HTTP/1.0 200 OK Content-Type: text/html Crusader Resigns From Compassion Club
Pubdate: Wed, 09 Feb 2000
Source: Calgary Herald (CN AB)
Copyright: 2000 Calgary Herald
Contact:  P.O. Box 2400, Stn. M, Calgary, Alberta T2P 0W8
Fax: (403) 235-7379
Author: Daryl Slade


Marijuana crusader Grant Krieger has resigned from the Universal Compassion
Club he founded last year and has turned his attention to finding better
ways for cannabis and similar plants to relieve pain than smoking.

The 45-year-old Calgary man suffers from multiple sclerosis and has been in
a legal battle for several years over the right to use the illicit drug for
medical purposes.

He's now in the process of starting an alternative medical research
foundation in his name to assist himself and others with crippling

`The way the compassion club was going, at some point the government was
going to close them down,' Krieger, whose son Adam, also resigned as a
member of the club, said Tuesday.

`The way the government is doing it, some will get (exemptions to smoke
cannabis for medicinal purposes) and others will go to jail.

`My lungs are hatched. I have to find another way. I do enjoy eating
(cannabis) so I'll put it into foods, like butter, that are much more

Nona Czayka, one of 35 club members, agreed the Krieger's resignations were
over different approaches to doing things.

But she declined to elaborate, just adding Krieger `was thinking of getting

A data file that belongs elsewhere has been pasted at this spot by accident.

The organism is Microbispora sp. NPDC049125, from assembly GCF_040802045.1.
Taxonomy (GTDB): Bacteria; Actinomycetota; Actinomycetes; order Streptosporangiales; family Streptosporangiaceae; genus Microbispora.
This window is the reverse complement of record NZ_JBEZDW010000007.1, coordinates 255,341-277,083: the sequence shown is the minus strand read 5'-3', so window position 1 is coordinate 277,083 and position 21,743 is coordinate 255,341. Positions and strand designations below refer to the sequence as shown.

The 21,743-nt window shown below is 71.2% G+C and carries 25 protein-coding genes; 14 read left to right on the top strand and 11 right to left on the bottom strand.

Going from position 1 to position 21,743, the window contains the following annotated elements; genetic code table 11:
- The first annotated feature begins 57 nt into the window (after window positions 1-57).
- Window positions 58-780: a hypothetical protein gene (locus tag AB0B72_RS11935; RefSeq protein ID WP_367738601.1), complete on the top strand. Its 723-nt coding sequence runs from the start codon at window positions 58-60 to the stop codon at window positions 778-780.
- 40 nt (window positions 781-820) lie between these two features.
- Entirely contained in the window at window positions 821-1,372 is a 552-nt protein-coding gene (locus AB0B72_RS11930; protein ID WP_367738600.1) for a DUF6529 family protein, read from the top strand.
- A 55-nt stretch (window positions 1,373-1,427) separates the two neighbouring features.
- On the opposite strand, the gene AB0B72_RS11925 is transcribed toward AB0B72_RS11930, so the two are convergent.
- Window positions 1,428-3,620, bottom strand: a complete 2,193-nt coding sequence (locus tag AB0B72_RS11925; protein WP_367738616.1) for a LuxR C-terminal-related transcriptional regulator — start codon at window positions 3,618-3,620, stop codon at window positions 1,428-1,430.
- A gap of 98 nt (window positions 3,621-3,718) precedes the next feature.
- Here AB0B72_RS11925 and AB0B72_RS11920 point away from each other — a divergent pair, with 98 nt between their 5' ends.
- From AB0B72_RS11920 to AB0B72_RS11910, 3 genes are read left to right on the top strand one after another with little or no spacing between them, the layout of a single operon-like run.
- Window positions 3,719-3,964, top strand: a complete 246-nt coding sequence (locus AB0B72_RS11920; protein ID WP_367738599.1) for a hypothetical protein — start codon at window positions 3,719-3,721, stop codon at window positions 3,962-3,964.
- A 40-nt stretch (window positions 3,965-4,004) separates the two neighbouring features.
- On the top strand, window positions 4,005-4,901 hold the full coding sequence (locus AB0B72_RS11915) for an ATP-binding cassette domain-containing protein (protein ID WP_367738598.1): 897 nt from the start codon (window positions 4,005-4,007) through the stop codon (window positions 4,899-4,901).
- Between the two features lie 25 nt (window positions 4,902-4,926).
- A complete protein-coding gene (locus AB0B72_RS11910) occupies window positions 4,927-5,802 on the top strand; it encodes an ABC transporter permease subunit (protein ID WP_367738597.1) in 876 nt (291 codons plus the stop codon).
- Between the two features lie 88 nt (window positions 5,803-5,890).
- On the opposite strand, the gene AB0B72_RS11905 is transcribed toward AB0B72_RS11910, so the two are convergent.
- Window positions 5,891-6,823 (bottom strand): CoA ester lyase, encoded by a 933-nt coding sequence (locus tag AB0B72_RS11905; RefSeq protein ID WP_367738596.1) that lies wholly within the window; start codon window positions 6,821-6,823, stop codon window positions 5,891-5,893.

into research.'

She said the mandate of the club - to find a safe, reliable supply of
therapeutic cannabis-will stay the same, despite recent leaked information
on members applying to the federal government for exemptions.

Czayka said only one member of the club currently has an exemption and
several others who applied for exemptions are now scared to continue after
their confidential information was leaked.

`A lot of them are scared, with good reason,' said Czayka. `And now that
that has happened, we're at a loss. Everyone is in the dark.'

Krieger said there are more than 1,500 varieties of cannabis plants, many
methods of cultivation and ingestion and plenty of scope to study the
plants to determine their best uses for different medicinal problems.

He said he has support nationwide and will spend the next seven to 10 days
raising money to set up a laboratory in the city to conduct testing.

Krieger said he will not go any further with his research project, however,
until his challenge is heard in Court of Queen's Bench in April. That
challenge is whether he has the legal right to cultivate, manufacture and
distribute cannabis for medical purposes.
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